I'm creating a (fully packed) .blend file that contains textures, cycles materials, UV maps, multiple scenes, rigging, and fluid simulations. The OS I am working on to create it is Windows. However, I must send this file to Blender (same version, 2.66) on Linux. I plan to rebake the fluid on that machine. What considerations must I take with the names, content, etc of packed files and .blend data?
The only major one I think are path names, if you had anything linked into a non packed
.blend, you would have to double check and make sure that the paths to files were relative (If they are in folders near or with the .blend that is).
You can do this simply by going to External Data > Make All Paths Relative
This can be avoided by just packing the file.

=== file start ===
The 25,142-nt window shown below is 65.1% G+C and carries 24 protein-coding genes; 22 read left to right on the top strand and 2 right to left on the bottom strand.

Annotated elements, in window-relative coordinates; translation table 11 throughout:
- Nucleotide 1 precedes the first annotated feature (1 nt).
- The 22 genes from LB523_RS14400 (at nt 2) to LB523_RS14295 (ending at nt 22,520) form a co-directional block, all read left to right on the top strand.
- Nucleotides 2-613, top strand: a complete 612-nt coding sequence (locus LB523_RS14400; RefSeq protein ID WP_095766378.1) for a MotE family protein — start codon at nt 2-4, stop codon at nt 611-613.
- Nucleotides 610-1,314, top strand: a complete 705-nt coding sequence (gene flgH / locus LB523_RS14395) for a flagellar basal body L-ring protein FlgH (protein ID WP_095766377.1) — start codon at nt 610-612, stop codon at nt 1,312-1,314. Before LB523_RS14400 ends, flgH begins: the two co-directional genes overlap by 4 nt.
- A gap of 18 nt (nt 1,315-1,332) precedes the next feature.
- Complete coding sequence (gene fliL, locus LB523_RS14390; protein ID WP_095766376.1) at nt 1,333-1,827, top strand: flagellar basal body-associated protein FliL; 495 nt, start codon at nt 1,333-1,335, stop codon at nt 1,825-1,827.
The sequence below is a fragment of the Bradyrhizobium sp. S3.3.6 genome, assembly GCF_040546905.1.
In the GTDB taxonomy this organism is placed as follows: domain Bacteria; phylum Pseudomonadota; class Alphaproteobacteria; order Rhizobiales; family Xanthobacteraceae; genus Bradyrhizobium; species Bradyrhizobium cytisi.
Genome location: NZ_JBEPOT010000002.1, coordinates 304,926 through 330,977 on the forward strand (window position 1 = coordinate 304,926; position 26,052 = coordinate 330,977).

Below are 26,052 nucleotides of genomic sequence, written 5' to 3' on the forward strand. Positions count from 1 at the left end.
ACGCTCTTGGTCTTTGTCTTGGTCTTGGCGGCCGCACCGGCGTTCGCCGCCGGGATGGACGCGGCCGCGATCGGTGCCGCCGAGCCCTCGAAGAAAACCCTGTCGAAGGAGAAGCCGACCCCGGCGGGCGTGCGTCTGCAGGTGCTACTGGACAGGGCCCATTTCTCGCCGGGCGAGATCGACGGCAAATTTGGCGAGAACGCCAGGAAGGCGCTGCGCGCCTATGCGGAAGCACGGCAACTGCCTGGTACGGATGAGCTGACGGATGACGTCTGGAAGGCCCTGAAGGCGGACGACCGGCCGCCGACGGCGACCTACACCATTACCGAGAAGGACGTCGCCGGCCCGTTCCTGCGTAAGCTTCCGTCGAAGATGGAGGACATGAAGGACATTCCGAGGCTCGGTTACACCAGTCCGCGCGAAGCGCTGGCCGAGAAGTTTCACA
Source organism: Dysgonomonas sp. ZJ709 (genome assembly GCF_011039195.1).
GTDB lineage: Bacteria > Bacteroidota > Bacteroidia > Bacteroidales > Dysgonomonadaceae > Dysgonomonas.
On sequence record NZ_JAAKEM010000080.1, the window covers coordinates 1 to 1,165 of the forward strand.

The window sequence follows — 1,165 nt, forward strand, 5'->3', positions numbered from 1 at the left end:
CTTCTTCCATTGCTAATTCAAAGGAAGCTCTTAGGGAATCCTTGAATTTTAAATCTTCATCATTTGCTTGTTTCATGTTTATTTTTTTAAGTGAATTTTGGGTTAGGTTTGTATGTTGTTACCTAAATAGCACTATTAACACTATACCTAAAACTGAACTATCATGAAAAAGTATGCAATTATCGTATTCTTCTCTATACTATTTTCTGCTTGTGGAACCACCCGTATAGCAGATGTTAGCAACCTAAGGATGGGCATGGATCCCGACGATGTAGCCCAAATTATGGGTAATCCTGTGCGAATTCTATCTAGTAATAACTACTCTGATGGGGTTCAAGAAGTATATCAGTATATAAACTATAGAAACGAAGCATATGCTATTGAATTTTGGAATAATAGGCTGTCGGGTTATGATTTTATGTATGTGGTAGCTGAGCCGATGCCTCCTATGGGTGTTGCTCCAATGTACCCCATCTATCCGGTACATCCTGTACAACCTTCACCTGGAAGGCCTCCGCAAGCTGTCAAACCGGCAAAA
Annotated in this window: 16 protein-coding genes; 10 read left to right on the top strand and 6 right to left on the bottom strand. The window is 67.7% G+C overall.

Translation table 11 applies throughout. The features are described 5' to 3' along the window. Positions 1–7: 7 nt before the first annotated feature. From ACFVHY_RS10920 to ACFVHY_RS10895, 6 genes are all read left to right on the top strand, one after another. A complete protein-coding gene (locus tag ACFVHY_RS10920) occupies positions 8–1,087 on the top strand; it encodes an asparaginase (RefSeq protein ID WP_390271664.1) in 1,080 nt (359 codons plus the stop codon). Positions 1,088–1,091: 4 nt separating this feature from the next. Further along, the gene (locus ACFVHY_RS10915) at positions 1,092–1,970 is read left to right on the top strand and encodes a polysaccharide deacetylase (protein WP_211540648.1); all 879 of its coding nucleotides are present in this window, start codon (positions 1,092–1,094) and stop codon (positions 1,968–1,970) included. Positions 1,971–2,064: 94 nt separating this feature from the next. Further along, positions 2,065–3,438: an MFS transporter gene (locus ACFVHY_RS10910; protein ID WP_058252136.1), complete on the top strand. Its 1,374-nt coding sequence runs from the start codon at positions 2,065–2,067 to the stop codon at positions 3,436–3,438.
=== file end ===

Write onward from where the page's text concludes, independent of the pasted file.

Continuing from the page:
Also, to further understand why this is important
- A full path or absolute path is a path that points to the same location on one file system regardless of the working directory or combined paths. It is usually written in reference to a root directory.
- A relative path is a path relative to the working directory of the user or application, so the full absolute path will not have to be given.
Update: thanks to jesterKing and ideasman42 in the comments for pointing these out.
Windows uses case-insensitive filenames, mostly this isnt a problem because blender will use the case from the filename you select, but if you rename a file or directory (and only change the case) after this is already referenced from blender, you could then run into the problem where windows will resolve the path but loading the project on Linux/OSX (any non windows system) will fail. You might be best off to avoid this by using all lowercase names.
For linked and non-packed blends, make sure you have as many of your relative paths preferably under your main .blend file. Especially for Windows users: don't put resources (textures, sound) on different drives compared to your .blend files.
Quicktime support isn't available on Windows or Linux, so these can't read image/video formats supported by Quicktime.